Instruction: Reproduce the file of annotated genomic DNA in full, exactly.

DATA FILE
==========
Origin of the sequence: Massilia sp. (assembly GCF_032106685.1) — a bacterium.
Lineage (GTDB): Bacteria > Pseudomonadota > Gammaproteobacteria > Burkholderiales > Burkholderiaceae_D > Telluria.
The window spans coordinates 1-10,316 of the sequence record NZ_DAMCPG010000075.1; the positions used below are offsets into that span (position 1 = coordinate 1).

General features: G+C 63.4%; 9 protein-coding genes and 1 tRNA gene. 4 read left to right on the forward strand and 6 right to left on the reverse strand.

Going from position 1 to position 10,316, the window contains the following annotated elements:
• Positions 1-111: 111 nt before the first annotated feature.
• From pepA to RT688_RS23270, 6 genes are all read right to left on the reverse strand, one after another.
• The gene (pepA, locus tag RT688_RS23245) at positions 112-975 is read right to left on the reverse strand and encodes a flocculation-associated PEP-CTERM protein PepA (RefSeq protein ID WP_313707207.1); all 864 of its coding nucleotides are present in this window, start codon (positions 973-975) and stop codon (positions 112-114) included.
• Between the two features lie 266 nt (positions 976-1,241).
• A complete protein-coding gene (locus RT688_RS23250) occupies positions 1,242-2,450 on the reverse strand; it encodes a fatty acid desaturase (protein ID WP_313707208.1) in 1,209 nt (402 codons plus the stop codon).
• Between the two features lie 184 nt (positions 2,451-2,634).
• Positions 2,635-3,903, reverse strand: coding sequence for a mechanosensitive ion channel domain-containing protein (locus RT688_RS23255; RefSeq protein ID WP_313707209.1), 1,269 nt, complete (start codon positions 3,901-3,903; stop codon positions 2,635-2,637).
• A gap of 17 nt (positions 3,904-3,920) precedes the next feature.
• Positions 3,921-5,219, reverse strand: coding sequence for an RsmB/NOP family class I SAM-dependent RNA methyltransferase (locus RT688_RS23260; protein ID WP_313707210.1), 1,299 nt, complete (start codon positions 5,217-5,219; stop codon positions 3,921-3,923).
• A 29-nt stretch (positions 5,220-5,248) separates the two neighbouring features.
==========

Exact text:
Origin of the sequence: Massilia sp. (assembly GCF_032106685.1) — a bacterium.
Lineage (GTDB): Bacteria > Pseudomonadota > Gammaproteobacteria > Burkholderiales > Burkholderiaceae_D > Telluria.
The window spans coordinates 1-10,316 of the sequence record NZ_DAMCPG010000075.1; the positions used below are offsets into that span (position 1 = coordinate 1).

General features: G+C 63.4%; 9 protein-coding genes and 1 tRNA gene. 4 read left to right on the forward strand and 6 right to left on the reverse strand.

Going from position 1 to position 10,316, the window contains the following annotated elements:
• Positions 1-111: 111 nt before the first annotated feature.
• From pepA to RT688_RS23270, 6 genes are all read right to left on the reverse strand, one after another.
• The gene (pepA, locus tag RT688_RS23245) at positions 112-975 is read right to left on the reverse strand and encodes a flocculation-associated PEP-CTERM protein PepA (RefSeq protein ID WP_313707207.1); all 864 of its coding nucleotides are present in this window, start codon (positions 973-975) and stop codon (positions 112-114) included.
• Between the two features lie 266 nt (positions 976-1,241).
• A complete protein-coding gene (locus RT688_RS23250) occupies positions 1,242-2,450 on the reverse strand; it encodes a fatty acid desaturase (protein ID WP_313707208.1) in 1,209 nt (402 codons plus the stop codon).
• Between the two features lie 184 nt (positions 2,451-2,634).
• Positions 2,635-3,903, reverse strand: coding sequence for a mechanosensitive ion channel domain-containing protein (locus RT688_RS23255; RefSeq protein ID WP_313707209.1), 1,269 nt, complete (start codon positions 3,901-3,903; stop codon positions 2,635-2,637).
• A gap of 17 nt (positions 3,904-3,920) precedes the next feature.
• Positions 3,921-5,219, reverse strand: coding sequence for an RsmB/NOP family class I SAM-dependent RNA methyltransferase (locus RT688_RS23260; protein ID WP_313707210.1), 1,299 nt, complete (start codon positions 5,217-5,219; stop codon positions 3,921-3,923).
• A 29-nt stretch (positions 5,220-5,248) separates the two neighbouring features.